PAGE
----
Access to ACEI treatment was reduced in women, older patients and unemployed patients. We conclude that access to ACEIs is inequitable among Swedish patients with HF. Future studies should include clinical data, as well as mortality outcomes in different groups.

National Category
Public Health, Global Health, Social Medicine and Epidemiology
Identifiers
urn:nbn:se:uu:diva-287902 (URN)10.1136/jech-2015-205738 (DOI)26261264 (PubMedID)
Available from: 2016-04-26 Created: 2016-04-26 Last updated: 2017-08-29Bibliographically approved
Ohlsson, A., Lindahl, B., Hanning, M. & Westerling, R. (2016). Inequity of access to ACE inhibitors in Swedish heart failure patients: a register-based study. Journal of Epidemiology and Community Health, 70(1), 97-103
Open this publication in new window or tab >>Inequity of access to ACE inhibitors in Swedish heart failure patients: a register-based study
2016 (English)In: Journal of Epidemiology and Community Health, ISSN 0143-005X, E-ISSN 1470-2738, Vol. 70, no 1, p. 97-103Article in journal (Refereed) Published
Abstract [en]

BACKGROUND: Several international studies suggest inequity in access to evidence-based heart failure (HF) care. Specifically, studies of ACE inhibitors (ACEIs) point to reduced ACEI access related to female sex, old age and socioeconomic position. Thus far, most studies have either been rather small, lacking diagnostic data, or lacking the possibility to account for several individual-based sociodemographic factors. Our aim was to investigate differences, which could reflect inequity in access to ACEIs based on sex, age, socioeconomic status or immigration status in Swedish patients with HF.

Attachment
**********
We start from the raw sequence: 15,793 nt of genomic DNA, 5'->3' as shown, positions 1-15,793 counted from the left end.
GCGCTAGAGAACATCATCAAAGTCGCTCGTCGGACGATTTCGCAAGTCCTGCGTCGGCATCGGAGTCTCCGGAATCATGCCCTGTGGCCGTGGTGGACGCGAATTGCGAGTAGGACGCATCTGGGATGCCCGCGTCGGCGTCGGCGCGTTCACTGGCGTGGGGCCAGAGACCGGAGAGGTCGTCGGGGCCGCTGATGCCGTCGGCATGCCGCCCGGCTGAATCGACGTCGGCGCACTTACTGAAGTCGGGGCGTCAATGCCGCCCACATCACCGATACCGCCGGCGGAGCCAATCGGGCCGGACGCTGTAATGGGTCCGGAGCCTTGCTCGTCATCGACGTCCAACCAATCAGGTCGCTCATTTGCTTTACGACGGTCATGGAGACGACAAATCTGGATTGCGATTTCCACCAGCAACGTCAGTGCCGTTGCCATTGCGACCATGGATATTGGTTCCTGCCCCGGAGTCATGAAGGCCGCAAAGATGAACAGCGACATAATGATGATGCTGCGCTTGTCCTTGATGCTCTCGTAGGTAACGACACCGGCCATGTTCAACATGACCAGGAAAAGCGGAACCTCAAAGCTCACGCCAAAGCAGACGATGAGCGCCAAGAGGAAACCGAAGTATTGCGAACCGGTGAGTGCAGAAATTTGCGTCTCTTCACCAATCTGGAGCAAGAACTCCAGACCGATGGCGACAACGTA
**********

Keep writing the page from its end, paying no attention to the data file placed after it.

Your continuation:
METHODS: Individually linked register data for all Swedish adults hospitalised for HF in 2005-2010 (n=93 258) were analysed by multivariate regression models to assess the independent risk of female sex, high age, low employment status, low income level, low educational level or foreign country of birth, associated with lack of an ACEI dispensation within 1 year of hospitalisation. Adjustment for possible confounding was made for age, comorbidity, Angiotensin receptor blocker therapy, period and follow-up time.